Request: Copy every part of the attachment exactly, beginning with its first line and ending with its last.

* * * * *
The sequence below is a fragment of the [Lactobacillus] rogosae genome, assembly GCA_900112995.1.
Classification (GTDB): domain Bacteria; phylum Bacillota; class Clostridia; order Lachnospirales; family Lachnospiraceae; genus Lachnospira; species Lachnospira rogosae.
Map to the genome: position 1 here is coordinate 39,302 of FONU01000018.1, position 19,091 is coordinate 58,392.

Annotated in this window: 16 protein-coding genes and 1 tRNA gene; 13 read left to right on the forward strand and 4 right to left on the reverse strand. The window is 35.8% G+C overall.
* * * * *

The sequence below is a fragment of the [Lactobacillus] rogosae genome, assembly GCA_900112995.1.
Classification (GTDB): domain Bacteria; phylum Bacillota; class Clostridia; order Lachnospirales; family Lachnospiraceae; genus Lachnospira; species Lachnospira rogosae.
Map to the genome: position 1 here is coordinate 39,302 of FONU01000018.1, position 19,091 is coordinate 58,392.

Annotated in this window: 16 protein-coding genes and 1 tRNA gene; 13 read left to right on the forward strand and 4 right to left on the reverse strand. The window is 35.8% G+C overall.